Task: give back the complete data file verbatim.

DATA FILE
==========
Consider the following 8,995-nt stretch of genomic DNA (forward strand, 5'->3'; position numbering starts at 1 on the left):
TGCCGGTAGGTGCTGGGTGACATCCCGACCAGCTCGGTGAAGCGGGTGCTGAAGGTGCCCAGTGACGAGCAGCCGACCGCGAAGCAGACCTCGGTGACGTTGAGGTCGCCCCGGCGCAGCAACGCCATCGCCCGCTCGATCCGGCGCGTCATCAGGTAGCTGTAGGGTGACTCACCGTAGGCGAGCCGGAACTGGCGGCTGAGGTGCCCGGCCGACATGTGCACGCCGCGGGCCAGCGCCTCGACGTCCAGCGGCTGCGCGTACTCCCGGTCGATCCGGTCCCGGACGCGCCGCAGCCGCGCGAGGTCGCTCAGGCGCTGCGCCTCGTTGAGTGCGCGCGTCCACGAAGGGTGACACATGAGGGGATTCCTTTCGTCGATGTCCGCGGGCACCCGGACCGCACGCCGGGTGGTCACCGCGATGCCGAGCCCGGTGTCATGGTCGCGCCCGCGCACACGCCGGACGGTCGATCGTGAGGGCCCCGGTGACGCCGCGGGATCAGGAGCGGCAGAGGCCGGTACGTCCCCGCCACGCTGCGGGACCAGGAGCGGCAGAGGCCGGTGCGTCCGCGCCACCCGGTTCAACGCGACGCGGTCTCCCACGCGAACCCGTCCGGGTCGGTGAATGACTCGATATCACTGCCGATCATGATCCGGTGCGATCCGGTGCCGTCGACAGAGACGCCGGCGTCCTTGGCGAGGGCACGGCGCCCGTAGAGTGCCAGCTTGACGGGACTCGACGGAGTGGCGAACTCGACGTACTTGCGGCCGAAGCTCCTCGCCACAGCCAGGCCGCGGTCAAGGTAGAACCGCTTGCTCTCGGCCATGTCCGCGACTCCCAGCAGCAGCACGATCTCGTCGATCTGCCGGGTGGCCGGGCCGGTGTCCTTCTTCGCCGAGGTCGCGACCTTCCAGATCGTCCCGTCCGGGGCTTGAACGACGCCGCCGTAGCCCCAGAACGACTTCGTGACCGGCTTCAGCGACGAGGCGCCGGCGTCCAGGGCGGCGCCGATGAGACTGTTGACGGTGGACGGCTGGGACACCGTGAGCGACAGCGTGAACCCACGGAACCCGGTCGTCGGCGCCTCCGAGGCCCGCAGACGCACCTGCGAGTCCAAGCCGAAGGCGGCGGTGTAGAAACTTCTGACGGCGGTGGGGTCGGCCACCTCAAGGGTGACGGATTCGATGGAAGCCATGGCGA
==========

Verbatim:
Consider the following 8,995-nt stretch of genomic DNA (forward strand, 5'->3'; position numbering starts at 1 on the left):
TGCCGGTAGGTGCTGGGTGACATCCCGACCAGCTCGGTGAAGCGGGTGCTGAAGGTGCCCAGTGACGAGCAGCCGACCGCGAAGCAGACCTCGGTGACGTTGAGGTCGCCCCGGCGCAGCAACGCCATCGCCCGCTCGATCCGGCGCGTCATCAGGTAGCTGTAGGGTGACTCACCGTAGGCGAGCCGGAACTGGCGGCTGAGGTGCCCGGCCGACATGTGCACGCCGCGGGCCAGCGCCTCGACGTCCAGCGGCTGCGCGTACTCCCGGTCGATCCGGTCCCGGACGCGCCGCAGCCGCGCGAGGTCGCTCAGGCGCTGCGCCTCGTTGAGTGCGCGCGTCCACGAAGGGTGACACATGAGGGGATTCCTTTCGTCGATGTCCGCGGGCACCCGGACCGCACGCCGGGTGGTCACCGCGATGCCGAGCCCGGTGTCATGGTCGCGCCCGCGCACACGCCGGACGGTCGATCGTGAGGGCCCCGGTGACGCCGCGGGATCAGGAGCGGCAGAGGCCGGTACGTCCCCGCCACGCTGCGGGACCAGGAGCGGCAGAGGCCGGTGCGTCCGCGCCACCCGGTTCAACGCGACGCGGTCTCCCACGCGAACCCGTCCGGGTCGGTGAATGACTCGATATCACTGCCGATCATGATCCGGTGCGATCCGGTGCCGTCGACAGAGACGCCGGCGTCCTTGGCGAGGGCACGGCGCCCGTAGAGTGCCAGCTTGACGGGACTCGACGGAGTGGCGAACTCGACGTACTTGCGGCCGAAGCTCCTCGCCACAGCCAGGCCGCGGTCAAGGTAGAACCGCTTGCTCTCGGCCATGTCCGCGACTCCCAGCAGCAGCACGATCTCGTCGATCTGCCGGGTGGCCGGGCCGGTGTCCTTCTTCGCCGAGGTCGCGACCTTCCAGATCGTCCCGTCCGGGGCTTGAACGACGCCGCCGTAGCCCCAGAACGACTTCGTGACCGGCTTCAGCGACGAGGCGCCGGCGTCCAGGGCGGCGCCGATGAGACTGTTGACGGTGGACGGCTGGGACACCGTGAGCGACAGCGTGAACCCACGGAACCCGGTCGTCGGCGCCTCCGAGGCCCGCAGACGCACCTGCGAGTCCAAGCCGAAGGCGGCGGTGTAGAAACTTCTGACGGCGGTGGGGTCGGCCACCTCAAGGGTGACGGATTCGATGGAAGCCATGGCGA